It’s easy to think of L.A. as a city fixated on the new. When we talk about history in L.A., conversation tends to revolve around which star once lived where; when I first moved to this city a realtor tried to sell me on a rundown apartment building that Bette Davis supposedly once lived in—”now a writer for the Gilmore Girls lives here!” It’s a similar kind of conversation New Yorkers have about storefronts (“that shoe store used to be a butcher shop…”). It’s a kind of cultural or architectural oral history of a city’s neighborhoods.
There was an interesting post over at BLDGBLOG last week, on the lost airfields of Los Angeles (something we’ve touched on here as well). Using the historical photos archived by UCLA’s Re-Mapping Los Angeles project as his jumping-off point, Geoff Manaugh, the blog’s proprietor, dreams of an “archaeology of airfields” that “could be inaugurated at the corner of Wilshire and Fairfax, where a group of students from UCLA will brush aside modern concrete and gravel to find fading marks of airplanes that touched down 90 years ago, over-loaded with film equipment.”
The truth is that the history of the landscape at Wilshire and Fairfax is far more layered than prehistoric wooly mammoth and twentieth-century stunt pilots. The excellent site Curating the City includes a timeline of Wilshire Boulevard stretching back to 500 AD, when Tongva Indians settled in what is now known as Brentwood. To build their settlement, they would trek to the tar pits to use the tar for building materials. Twelve hundred years later Spanish explorers followed these same paths from the tar pits to the ocean. Think about that next time you’re trapped in gridlock at Wilshire and Westwood.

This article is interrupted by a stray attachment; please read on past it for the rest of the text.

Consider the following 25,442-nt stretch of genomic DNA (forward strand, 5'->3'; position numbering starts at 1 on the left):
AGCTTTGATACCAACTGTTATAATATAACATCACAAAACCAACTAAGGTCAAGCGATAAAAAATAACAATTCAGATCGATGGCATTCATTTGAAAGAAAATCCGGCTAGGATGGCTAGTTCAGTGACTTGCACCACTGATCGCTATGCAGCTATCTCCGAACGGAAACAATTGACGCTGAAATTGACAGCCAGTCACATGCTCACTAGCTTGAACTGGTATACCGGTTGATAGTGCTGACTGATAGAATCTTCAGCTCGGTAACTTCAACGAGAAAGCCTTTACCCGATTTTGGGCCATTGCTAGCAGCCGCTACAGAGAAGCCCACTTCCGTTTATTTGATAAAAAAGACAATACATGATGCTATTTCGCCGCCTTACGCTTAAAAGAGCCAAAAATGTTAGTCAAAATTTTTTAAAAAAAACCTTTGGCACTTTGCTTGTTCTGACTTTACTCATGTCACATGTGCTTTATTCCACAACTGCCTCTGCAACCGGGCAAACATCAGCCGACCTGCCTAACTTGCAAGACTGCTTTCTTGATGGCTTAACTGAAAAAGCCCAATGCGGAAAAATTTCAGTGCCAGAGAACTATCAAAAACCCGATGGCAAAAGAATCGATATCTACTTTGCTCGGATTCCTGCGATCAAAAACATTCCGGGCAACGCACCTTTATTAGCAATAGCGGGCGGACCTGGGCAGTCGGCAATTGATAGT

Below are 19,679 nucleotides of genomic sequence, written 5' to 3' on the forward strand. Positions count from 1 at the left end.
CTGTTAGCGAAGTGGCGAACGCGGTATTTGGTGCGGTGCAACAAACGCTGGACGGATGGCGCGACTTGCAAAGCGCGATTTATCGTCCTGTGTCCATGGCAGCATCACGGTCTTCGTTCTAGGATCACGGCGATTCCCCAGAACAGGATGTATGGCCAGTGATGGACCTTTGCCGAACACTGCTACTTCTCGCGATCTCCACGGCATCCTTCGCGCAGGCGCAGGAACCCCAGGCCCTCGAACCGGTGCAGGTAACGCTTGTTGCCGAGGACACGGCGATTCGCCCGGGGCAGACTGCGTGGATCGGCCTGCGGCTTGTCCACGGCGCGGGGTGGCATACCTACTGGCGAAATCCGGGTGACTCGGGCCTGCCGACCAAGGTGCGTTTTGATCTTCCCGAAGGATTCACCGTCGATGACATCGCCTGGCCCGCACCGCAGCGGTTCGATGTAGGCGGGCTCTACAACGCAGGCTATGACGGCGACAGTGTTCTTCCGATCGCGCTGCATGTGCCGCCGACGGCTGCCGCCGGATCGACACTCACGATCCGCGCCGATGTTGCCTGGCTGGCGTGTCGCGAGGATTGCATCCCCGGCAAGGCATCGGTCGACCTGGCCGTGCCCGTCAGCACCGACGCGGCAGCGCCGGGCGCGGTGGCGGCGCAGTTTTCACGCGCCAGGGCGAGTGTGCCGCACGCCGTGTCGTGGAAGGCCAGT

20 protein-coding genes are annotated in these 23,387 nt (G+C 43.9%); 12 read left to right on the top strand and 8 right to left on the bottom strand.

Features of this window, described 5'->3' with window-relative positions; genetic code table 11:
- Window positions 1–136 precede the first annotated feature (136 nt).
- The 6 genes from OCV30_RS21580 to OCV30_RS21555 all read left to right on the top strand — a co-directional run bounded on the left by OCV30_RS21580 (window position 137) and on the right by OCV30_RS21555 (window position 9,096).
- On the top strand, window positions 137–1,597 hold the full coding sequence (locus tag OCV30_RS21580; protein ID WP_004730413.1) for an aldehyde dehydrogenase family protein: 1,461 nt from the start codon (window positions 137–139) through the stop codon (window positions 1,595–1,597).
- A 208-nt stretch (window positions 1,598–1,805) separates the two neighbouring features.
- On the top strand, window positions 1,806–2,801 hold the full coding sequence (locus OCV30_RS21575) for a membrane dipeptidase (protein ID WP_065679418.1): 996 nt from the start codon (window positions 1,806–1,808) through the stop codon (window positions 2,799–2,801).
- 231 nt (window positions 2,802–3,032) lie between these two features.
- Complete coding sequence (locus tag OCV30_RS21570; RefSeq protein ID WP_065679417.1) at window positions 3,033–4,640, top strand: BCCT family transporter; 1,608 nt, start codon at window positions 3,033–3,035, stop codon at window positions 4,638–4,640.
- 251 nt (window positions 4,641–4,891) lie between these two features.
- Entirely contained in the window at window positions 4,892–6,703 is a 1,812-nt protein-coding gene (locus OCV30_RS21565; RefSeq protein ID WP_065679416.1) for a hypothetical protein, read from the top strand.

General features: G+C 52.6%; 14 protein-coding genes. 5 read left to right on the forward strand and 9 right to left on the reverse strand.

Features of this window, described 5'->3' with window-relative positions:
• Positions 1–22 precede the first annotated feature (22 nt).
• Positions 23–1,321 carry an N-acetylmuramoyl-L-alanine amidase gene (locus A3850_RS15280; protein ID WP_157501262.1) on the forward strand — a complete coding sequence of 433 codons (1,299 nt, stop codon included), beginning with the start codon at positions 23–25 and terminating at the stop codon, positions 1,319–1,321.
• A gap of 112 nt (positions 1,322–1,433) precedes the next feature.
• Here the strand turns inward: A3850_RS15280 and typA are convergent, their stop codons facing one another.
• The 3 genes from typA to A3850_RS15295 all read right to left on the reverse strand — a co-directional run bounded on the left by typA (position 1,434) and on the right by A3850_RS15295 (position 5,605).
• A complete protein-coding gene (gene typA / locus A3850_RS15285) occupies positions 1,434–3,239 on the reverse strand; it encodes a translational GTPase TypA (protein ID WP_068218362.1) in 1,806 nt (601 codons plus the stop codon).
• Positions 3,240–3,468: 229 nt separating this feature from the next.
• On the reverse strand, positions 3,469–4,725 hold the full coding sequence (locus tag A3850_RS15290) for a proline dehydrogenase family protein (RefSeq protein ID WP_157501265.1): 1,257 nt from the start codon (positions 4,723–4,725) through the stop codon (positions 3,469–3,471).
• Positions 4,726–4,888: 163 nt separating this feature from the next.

In 1903, a man by the name of Arthur Gilmore struck oil at Wilshire and Fairfax. In 1908 he opened the first gas station in the city—a gas tank perched on a wagon he parked on the corner of what was then a dirt road. By 1934 that dirt road was the city’s first major paved artery, linking the ocean and downtown). You might say L.A.’s car culture was born on Wilshire—and it gassed up at Fairfax. (Fitting, then, that the Petersen Automotive Museum is also on this intersection.)
Gilmore’s son, Earl, did his share of developing land in the area too. He built a football stadium at Fairfax and Beverly, and in 1934 offered to let a handful of farmers sell their crops in a makeshift market nearby. The stadium is gone from the site today, now occupied by CBS Studios. The Farmers Market, of course, is still there. So is the Apple Store.